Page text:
Flush with cash and a publicly-trading stock through a successful SPAC, Spire Global announced today it is acquiring maritime-tracking company exactEarth. The deal is valued at around $161 million in a combination of cash and stock.
Once completed, Cambridge, Ontario-based exactEarth will be a fully owned subsidiary of Spire, with exactEarth CEO Peter Mabson reporting directly to Spire CEO Peter Platzer.
“Peter and I share a vision about the opportunity for space-based maritime data and the digitalization of the global maritime industry, and I look forward to pursuing that vision together,” said Peter Platzer, Spire’s CEO. “I have great respect for the highly experienced team at exactEarth and am excited to continue driving this digital transformation together, serving more customers with a more robust data and solutions platform.”
The Spire press release “implies” that it is paying around 9.1x exactEarth’s “Enterprise Value to LTM revenue,” so exactEarth might have 12 month average revenues in the neighborhood of $10 million or more. Today’s acquisition increases Spire’s customer base by over 75 percent, with exactEarth bringing over 150 customers to Spire’s books. Spire sees additional sales opportunities in exactEarth’s customer base by cross-selling its data and analytics properties to more commercial and government customers.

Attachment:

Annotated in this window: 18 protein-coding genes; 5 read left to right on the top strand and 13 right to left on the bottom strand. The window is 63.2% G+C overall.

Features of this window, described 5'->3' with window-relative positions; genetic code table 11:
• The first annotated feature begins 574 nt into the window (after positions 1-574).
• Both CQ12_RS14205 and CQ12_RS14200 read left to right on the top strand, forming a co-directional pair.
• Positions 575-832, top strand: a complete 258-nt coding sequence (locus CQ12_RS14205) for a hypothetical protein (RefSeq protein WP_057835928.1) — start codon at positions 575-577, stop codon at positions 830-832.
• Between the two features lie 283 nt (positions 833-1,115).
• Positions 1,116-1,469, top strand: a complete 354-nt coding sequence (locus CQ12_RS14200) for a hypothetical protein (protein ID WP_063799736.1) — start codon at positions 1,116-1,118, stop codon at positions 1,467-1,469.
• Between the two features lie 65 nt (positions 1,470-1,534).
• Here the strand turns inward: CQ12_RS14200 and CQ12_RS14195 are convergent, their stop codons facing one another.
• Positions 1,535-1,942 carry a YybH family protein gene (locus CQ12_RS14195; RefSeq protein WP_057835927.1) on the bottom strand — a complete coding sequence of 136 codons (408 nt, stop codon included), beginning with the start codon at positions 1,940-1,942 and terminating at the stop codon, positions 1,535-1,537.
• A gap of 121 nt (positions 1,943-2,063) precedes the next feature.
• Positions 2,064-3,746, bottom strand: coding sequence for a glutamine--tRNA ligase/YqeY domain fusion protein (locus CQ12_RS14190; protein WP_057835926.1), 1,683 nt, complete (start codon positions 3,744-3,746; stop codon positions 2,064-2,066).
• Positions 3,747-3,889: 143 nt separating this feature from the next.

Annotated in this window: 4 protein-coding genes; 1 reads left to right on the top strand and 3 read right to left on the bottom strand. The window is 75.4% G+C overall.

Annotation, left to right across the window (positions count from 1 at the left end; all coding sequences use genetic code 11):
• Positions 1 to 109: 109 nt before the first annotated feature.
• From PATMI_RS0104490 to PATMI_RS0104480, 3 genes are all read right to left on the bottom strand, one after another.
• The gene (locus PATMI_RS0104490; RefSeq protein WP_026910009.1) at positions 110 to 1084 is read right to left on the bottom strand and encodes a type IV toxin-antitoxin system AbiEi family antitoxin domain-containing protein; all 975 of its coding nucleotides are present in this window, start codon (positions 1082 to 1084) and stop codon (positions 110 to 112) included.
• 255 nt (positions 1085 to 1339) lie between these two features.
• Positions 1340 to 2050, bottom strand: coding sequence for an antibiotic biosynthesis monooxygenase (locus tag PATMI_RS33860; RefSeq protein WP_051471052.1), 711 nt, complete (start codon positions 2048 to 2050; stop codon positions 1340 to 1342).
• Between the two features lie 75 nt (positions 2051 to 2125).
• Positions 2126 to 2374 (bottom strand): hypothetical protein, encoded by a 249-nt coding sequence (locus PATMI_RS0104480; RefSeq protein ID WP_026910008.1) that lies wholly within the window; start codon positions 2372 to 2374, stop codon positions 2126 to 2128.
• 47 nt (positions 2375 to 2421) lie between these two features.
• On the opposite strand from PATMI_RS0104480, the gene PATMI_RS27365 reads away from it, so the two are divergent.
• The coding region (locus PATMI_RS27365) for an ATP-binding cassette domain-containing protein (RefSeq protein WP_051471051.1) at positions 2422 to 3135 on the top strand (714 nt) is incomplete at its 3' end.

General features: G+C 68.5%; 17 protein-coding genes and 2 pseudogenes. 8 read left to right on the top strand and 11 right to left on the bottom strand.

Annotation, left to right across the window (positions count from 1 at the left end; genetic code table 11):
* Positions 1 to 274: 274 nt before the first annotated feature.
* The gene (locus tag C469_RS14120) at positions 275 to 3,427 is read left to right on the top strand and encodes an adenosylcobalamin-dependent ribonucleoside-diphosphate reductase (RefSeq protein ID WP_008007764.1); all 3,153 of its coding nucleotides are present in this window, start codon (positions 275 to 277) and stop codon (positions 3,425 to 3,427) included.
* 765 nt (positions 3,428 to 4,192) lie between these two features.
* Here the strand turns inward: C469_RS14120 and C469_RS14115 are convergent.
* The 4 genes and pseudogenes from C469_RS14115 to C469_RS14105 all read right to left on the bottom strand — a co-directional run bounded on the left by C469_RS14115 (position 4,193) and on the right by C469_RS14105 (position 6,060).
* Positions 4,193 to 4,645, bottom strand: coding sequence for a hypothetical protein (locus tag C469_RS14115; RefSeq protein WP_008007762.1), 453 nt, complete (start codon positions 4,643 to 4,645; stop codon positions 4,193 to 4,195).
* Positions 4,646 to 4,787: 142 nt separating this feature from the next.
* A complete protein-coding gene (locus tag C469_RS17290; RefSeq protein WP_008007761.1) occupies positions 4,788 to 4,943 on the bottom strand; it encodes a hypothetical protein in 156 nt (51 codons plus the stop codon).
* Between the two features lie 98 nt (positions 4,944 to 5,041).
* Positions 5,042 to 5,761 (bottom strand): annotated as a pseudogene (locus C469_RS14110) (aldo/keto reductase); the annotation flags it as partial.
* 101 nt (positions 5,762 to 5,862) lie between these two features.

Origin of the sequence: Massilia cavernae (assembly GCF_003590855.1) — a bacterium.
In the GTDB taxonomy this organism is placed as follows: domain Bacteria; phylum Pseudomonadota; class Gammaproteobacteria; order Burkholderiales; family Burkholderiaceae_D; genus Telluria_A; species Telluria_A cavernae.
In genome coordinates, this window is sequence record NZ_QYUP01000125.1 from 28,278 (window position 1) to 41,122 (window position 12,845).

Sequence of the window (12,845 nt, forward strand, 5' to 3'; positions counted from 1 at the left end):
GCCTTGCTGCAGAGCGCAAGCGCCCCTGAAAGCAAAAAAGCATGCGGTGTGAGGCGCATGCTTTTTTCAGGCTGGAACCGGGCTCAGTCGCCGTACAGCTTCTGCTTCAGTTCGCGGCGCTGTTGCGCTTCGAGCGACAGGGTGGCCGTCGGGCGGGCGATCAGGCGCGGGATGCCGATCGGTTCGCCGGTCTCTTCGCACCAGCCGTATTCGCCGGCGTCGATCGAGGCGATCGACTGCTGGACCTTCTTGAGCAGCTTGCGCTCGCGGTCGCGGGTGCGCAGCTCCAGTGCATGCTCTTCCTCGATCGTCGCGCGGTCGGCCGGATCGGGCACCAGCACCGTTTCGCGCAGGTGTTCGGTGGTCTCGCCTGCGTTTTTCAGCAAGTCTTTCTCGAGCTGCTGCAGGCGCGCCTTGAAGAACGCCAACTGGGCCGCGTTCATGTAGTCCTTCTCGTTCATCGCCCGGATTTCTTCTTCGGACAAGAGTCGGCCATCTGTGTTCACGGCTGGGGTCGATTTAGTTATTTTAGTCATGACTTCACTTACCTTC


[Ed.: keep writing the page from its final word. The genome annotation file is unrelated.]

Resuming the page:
It also gets a minority indirect ownership stake in IoT provider Myriota through the acquisition. Australian-based Myriota is one of two companies building low-cost, low-power satellite IoT networks, so there could be additional opportunities in combining Myriota solutions with Spire’s growing portfolio of services and potentially adding IoT data pickup to Spire satellites in the future or building dedicated satellites for them in the future, increasing Myriota revisit rates and saving them money.
Spire also gets a 10 year archive of AIS ship tracking data, which can be used to “accelerate” in-house AI/ML product development and exactEarth’s sales team, which has customers in 39 countries around the world.
Does Spire have other acquisitions under consideration? Given the company’s “Space-as-a-Service” philosophy and desire to increase its portfolio and add to its revenue base, there are likely a few more companies being examined. Spire’s main strengths beyond cash and stock is its in-house satellite manufacturing capabilities, purchasing power with launch brokers given its regular refresh cadence, and an established cloud infrastructure to manage satellites and collect data.